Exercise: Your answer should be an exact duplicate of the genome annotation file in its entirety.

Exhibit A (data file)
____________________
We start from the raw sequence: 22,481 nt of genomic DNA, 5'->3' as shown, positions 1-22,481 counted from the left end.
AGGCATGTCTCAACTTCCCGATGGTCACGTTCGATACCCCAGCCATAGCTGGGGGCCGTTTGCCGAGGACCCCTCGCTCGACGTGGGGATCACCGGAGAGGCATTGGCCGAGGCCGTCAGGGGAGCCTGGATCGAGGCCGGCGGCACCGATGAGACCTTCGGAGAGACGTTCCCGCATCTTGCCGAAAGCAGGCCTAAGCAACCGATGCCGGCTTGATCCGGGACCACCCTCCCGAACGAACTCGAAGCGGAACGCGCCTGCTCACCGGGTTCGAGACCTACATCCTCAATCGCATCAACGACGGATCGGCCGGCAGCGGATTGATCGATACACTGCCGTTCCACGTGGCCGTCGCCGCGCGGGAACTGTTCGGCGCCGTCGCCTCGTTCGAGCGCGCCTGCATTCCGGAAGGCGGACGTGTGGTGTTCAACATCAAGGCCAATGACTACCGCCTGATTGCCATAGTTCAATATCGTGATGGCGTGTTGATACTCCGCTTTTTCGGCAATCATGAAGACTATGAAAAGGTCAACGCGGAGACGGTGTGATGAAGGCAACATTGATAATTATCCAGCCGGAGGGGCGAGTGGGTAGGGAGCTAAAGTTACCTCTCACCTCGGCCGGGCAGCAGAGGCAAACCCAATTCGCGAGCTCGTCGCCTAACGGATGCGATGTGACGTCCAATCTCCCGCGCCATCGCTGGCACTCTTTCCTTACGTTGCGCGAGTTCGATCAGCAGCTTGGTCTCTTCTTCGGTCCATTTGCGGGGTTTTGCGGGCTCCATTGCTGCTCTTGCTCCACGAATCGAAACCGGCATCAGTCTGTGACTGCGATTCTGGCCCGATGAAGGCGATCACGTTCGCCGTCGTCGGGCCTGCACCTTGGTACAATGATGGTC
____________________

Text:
We start from the raw sequence: 22,481 nt of genomic DNA, 5'->3' as shown, positions 1-22,481 counted from the left end.
AGGCATGTCTCAACTTCCCGATGGTCACGTTCGATACCCCAGCCATAGCTGGGGGCCGTTTGCCGAGGACCCCTCGCTCGACGTGGGGATCACCGGAGAGGCATTGGCCGAGGCCGTCAGGGGAGCCTGGATCGAGGCCGGCGGCACCGATGAGACCTTCGGAGAGACGTTCCCGCATCTTGCCGAAAGCAGGCCTAAGCAACCGATGCCGGCTTGATCCGGGACCACCCTCCCGAACGAACTCGAAGCGGAACGCGCCTGCTCACCGGGTTCGAGACCTACATCCTCAATCGCATCAACGACGGATCGGCCGGCAGCGGATTGATCGATACACTGCCGTTCCACGTGGCCGTCGCCGCGCGGGAACTGTTCGGCGCCGTCGCCTCGTTCGAGCGCGCCTGCATTCCGGAAGGCGGACGTGTGGTGTTCAACATCAAGGCCAATGACTACCGCCTGATTGCCATAGTTCAATATCGTGATGGCGTGTTGATACTCCGCTTTTTCGGCAATCATGAAGACTATGAAAAGGTCAACGCGGAGACGGTGTGATGAAGGCAACATTGATAATTATCCAGCCGGAGGGGCGAGTGGGTAGGGAGCTAAAGTTACCTCTCACCTCGGCCGGGCAGCAGAGGCAAACCCAATTCGCGAGCTCGTCGCCTAACGGATGCGATGTGACGTCCAATCTCCCGCGCCATCGCTGGCACTCTTTCCTTACGTTGCGCGAGTTCGATCAGCAGCTTGGTCTCTTCTTCGGTCCATTTGCGGGGTTTTGCGGGCTCCATTGCTGCTCTTGCTCCACGAATCGAAACCGGCATCAGTCTGTGACTGCGATTCTGGCCCGATGAAGGCGATCACGTTCGCCGTCGTCGGGCCTGCACCTTGGTACAATGATGGTC